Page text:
Although a rather low species count of 40 was achieved, I did find some good species for my patch in the 3 and a half hour visit, the first was a bit of a surprise when an overwintering male BLACKCAP (63) was seen, it was feeding in an apple tree which is in a large garden that backs onto the Small Holding, GREAT TIT, BLUE TIT, BLACKBIRD and REDWING were seen in the same tree.
I watched 8 CANADA GEESE fly over as I entered the Wet Woods, where JAY, GREAT SPOTTED WOODPECKER, GOLDCREST, and TREECREEPER were found. On the Lakes the MUTE SWAN and KINGFISHER kept up their almost daily sighting, but only MALLARD and a couple of Moorhen were with them today. I spent some time in the Scrubby Woods searching for the regular woodland species, and found most of them, BULLFINCH, CHAFFINCH, GOLDFINCH, COAL TIT, SONGTHRUSH, DUNNOCK, WREN, ROBIN, GREEN WOODPECKER, MISTLETHRUSH were all added to my mornings list, plus flyovers from LESSER REDPOLL, SISKIN, PIED WAGTAIL, SKYLARK, BLACK HEADED and HERRING GULL were all noted. As I made my way out of the Scrubby Woods I disturbed the bird of the day, a WOODCOCK (64), a brilliant find for my patch, this species is a rare visitor indeed, and although I have recorded it once or twice every year since 2009, the preceding 7 years saw no records at all.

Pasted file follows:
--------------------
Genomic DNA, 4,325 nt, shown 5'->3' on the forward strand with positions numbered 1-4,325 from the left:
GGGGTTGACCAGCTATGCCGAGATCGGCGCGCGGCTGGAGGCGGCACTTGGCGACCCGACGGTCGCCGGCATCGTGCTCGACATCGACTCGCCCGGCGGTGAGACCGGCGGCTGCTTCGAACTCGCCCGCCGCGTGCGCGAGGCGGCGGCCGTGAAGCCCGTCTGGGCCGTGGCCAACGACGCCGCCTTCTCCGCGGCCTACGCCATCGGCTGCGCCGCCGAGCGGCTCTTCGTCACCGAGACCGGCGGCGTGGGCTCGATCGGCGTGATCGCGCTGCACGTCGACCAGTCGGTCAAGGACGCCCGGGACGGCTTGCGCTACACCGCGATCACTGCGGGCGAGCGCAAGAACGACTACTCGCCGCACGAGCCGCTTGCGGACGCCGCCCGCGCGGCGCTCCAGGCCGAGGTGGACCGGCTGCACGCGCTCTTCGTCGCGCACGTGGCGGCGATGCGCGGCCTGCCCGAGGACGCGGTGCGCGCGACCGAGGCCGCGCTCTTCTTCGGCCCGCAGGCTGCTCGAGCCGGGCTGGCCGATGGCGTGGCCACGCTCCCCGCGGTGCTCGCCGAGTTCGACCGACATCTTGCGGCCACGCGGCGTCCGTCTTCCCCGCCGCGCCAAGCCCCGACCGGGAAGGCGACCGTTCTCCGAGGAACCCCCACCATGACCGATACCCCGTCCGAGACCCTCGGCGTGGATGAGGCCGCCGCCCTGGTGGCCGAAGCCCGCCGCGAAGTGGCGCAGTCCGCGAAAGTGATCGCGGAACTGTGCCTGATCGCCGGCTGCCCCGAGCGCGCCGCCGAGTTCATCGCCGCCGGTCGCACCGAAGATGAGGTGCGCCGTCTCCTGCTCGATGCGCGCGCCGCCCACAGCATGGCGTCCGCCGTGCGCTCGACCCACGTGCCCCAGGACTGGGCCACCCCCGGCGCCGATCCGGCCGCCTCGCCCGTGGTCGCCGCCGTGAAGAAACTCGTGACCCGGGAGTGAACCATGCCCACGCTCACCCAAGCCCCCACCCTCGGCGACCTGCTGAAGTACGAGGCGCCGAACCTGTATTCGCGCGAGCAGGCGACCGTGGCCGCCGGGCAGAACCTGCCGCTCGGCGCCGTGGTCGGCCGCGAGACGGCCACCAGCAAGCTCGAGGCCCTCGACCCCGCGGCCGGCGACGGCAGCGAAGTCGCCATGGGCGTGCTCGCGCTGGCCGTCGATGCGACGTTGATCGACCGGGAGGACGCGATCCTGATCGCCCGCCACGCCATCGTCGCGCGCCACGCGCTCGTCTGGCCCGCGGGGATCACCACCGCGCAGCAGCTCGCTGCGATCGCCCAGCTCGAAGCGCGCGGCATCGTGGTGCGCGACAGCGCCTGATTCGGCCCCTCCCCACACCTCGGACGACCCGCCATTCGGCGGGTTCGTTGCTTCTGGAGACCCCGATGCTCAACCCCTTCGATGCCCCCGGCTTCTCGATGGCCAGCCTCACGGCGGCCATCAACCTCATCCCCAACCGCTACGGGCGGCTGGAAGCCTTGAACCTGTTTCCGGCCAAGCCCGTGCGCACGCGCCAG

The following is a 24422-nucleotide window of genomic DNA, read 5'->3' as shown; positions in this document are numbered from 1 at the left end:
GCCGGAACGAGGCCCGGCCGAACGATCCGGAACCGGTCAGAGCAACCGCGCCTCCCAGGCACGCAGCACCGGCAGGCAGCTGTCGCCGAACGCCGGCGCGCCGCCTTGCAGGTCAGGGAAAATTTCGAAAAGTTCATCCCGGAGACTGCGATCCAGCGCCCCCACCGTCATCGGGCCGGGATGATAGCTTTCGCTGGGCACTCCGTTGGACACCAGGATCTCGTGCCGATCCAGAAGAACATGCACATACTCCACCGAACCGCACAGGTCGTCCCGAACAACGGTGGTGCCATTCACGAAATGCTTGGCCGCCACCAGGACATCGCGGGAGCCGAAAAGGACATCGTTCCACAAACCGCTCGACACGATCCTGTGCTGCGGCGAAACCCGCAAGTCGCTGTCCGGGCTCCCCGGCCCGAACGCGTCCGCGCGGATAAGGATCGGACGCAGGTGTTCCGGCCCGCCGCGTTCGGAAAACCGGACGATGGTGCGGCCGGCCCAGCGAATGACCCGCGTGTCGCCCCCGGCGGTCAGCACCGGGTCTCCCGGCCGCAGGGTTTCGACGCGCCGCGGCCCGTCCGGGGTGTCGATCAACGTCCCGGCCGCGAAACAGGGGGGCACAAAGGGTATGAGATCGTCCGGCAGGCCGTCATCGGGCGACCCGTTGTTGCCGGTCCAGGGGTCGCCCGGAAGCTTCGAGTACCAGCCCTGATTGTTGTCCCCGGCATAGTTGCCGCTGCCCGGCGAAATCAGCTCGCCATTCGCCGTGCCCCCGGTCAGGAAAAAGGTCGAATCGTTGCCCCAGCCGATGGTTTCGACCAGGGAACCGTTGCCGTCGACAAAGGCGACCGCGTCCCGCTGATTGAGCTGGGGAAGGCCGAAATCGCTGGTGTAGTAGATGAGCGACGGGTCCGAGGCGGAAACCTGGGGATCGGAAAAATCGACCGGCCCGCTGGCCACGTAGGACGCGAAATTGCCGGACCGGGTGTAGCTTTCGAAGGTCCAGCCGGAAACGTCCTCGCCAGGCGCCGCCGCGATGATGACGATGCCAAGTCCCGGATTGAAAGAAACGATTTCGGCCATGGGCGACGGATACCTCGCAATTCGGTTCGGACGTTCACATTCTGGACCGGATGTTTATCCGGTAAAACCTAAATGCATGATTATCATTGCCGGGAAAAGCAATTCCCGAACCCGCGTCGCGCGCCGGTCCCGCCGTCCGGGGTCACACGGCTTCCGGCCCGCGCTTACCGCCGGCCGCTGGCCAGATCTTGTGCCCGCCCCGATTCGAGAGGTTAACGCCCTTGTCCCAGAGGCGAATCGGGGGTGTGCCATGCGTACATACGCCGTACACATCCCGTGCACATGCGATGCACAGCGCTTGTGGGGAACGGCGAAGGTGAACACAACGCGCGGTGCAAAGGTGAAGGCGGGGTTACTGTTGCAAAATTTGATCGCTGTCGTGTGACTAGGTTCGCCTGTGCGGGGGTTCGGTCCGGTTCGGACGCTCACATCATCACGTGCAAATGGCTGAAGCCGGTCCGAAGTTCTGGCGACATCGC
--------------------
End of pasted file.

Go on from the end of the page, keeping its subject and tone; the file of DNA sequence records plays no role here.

The second half of the walk, across the Ashes Lane Field, Pub Field, the paddocks and Pasture of Migrant Alley, plus a look through the Greenhouse Grounds and the associated Greenhouse Copse, produced just two new species for the mornings tally, those being the ROOKS on the pasture, and a flock of LONG TAILED TITS at the Greenhouse Grounds. Species such as Nuthatch, Greenfinch, Pheasant, Stock Dove, Fieldfare, Meadow Pipit, Sparrowhawk, and Little Owl could have all been expected on the list today, as well as the normally daily sighting of the Kestrel, but all these species avoided detection this morning, if found though, a tally nearer 50 would have been possible. I cant complain though, the two new species for the month were nice to find, and the November list now sits in joint 4th position out of 12 :-)
The camera got an outing today, but only this distant Songthrush obliged for me.
|Songthrush, seen in the Wood pile at the Greenhouse Grounds|
|The same wood pile that is slowly being burned, lots of it left though!|
|These are by far the most numerous species at the feeders.|
|Blogger is still making a mess of the background :-(|